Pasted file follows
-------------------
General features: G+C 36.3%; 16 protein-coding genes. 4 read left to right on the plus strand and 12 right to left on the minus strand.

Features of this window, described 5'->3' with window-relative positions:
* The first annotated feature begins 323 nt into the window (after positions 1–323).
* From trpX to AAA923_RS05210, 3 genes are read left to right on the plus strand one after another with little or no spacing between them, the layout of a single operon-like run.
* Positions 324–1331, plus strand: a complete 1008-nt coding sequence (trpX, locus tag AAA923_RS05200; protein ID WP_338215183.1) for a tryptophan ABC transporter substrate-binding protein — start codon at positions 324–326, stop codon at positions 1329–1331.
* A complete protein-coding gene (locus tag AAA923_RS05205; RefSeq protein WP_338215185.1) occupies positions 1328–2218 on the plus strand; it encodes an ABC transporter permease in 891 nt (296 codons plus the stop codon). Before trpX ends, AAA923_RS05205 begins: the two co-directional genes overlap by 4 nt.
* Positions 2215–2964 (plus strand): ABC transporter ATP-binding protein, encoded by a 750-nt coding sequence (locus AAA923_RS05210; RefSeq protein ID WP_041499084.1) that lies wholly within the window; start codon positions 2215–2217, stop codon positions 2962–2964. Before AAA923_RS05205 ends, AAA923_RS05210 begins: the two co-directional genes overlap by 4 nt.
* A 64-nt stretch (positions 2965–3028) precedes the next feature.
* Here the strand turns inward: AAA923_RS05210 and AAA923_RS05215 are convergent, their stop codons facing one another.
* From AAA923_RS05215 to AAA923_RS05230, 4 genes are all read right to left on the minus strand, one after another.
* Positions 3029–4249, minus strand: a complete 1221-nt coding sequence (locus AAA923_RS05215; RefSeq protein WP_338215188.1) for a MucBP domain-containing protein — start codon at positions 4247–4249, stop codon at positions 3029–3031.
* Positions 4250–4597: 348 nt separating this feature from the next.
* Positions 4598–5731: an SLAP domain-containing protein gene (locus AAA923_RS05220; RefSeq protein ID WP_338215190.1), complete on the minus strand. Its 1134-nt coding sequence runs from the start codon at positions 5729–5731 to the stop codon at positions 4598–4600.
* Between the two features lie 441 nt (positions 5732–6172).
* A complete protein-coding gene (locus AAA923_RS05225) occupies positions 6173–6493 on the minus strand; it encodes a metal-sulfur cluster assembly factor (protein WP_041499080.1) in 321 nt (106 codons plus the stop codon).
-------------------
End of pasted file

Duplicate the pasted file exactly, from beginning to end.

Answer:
General features: G+C 36.3%; 16 protein-coding genes. 4 read left to right on the plus strand and 12 right to left on the minus strand.

Features of this window, described 5'->3' with window-relative positions:
* The first annotated feature begins 323 nt into the window (after positions 1–323).
* From trpX to AAA923_RS05210, 3 genes are read left to right on the plus strand one after another with little or no spacing between them, the layout of a single operon-like run.
* Positions 324–1331, plus strand: a complete 1008-nt coding sequence (trpX, locus tag AAA923_RS05200; protein ID WP_338215183.1) for a tryptophan ABC transporter substrate-binding protein — start codon at positions 324–326, stop codon at positions 1329–1331.
* A complete protein-coding gene (locus tag AAA923_RS05205; RefSeq protein WP_338215185.1) occupies positions 1328–2218 on the plus strand; it encodes an ABC transporter permease in 891 nt (296 codons plus the stop codon). Before trpX ends, AAA923_RS05205 begins: the two co-directional genes overlap by 4 nt.
* Positions 2215–2964 (plus strand): ABC transporter ATP-binding protein, encoded by a 750-nt coding sequence (locus AAA923_RS05210; RefSeq protein ID WP_041499084.1) that lies wholly within the window; start codon positions 2215–2217, stop codon positions 2962–2964. Before AAA923_RS05205 ends, AAA923_RS05210 begins: the two co-directional genes overlap by 4 nt.
* A 64-nt stretch (positions 2965–3028) precedes the next feature.
* Here the strand turns inward: AAA923_RS05210 and AAA923_RS05215 are convergent, their stop codons facing one another.
* From AAA923_RS05215 to AAA923_RS05230, 4 genes are all read right to left on the minus strand, one after another.
* Positions 3029–4249, minus strand: a complete 1221-nt coding sequence (locus AAA923_RS05215; RefSeq protein WP_338215188.1) for a MucBP domain-containing protein — start codon at positions 4247–4249, stop codon at positions 3029–3031.
* Positions 4250–4597: 348 nt separating this feature from the next.
* Positions 4598–5731: an SLAP domain-containing protein gene (locus AAA923_RS05220; RefSeq protein ID WP_338215190.1), complete on the minus strand. Its 1134-nt coding sequence runs from the start codon at positions 5729–5731 to the stop codon at positions 4598–4600.
* Between the two features lie 441 nt (positions 5732–6172).
* A complete protein-coding gene (locus AAA923_RS05225) occupies positions 6173–6493 on the minus strand; it encodes a metal-sulfur cluster assembly factor (protein WP_041499080.1) in 321 nt (106 codons plus the stop codon).